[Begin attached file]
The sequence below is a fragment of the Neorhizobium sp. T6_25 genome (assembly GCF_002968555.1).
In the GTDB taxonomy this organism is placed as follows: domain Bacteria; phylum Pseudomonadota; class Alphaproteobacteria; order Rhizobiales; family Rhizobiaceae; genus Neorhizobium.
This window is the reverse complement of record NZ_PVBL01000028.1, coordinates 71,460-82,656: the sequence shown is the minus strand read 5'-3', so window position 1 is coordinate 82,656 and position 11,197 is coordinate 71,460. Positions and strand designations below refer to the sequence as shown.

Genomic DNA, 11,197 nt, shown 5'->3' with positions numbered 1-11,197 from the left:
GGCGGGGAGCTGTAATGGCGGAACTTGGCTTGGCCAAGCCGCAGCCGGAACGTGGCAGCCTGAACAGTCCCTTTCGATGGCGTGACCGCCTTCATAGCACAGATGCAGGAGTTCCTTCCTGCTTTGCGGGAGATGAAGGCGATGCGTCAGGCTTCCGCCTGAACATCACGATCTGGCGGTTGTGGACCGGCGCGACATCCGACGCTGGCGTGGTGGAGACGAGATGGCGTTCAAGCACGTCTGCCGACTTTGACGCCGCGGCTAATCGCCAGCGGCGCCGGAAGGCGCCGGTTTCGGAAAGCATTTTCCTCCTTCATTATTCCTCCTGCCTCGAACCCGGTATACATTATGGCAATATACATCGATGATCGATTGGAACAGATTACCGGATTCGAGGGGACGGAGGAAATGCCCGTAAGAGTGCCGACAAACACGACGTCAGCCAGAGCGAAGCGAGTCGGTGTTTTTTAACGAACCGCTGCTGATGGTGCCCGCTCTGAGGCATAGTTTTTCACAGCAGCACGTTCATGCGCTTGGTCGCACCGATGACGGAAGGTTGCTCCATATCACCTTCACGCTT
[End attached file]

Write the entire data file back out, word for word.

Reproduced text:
The sequence below is a fragment of the Neorhizobium sp. T6_25 genome (assembly GCF_002968555.1).
In the GTDB taxonomy this organism is placed as follows: domain Bacteria; phylum Pseudomonadota; class Alphaproteobacteria; order Rhizobiales; family Rhizobiaceae; genus Neorhizobium.
This window is the reverse complement of record NZ_PVBL01000028.1, coordinates 71,460-82,656: the sequence shown is the minus strand read 5'-3', so window position 1 is coordinate 82,656 and position 11,197 is coordinate 71,460. Positions and strand designations below refer to the sequence as shown.

Genomic DNA, 11,197 nt, shown 5'->3' with positions numbered 1-11,197 from the left:
GGCGGGGAGCTGTAATGGCGGAACTTGGCTTGGCCAAGCCGCAGCCGGAACGTGGCAGCCTGAACAGTCCCTTTCGATGGCGTGACCGCCTTCATAGCACAGATGCAGGAGTTCCTTCCTGCTTTGCGGGAGATGAAGGCGATGCGTCAGGCTTCCGCCTGAACATCACGATCTGGCGGTTGTGGACCGGCGCGACATCCGACGCTGGCGTGGTGGAGACGAGATGGCGTTCAAGCACGTCTGCCGACTTTGACGCCGCGGCTAATCGCCAGCGGCGCCGGAAGGCGCCGGTTTCGGAAAGCATTTTCCTCCTTCATTATTCCTCCTGCCTCGAACCCGGTATACATTATGGCAATATACATCGATGATCGATTGGAACAGATTACCGGATTCGAGGGGACGGAGGAAATGCCCGTAAGAGTGCCGACAAACACGACGTCAGCCAGAGCGAAGCGAGTCGGTGTTTTTTAACGAACCGCTGCTGATGGTGCCCGCTCTGAGGCATAGTTTTTCACAGCAGCACGTTCATGCGCTTGGTCGCACCGATGACGGAAGGTTGCTCCATATCACCTTCACGCTT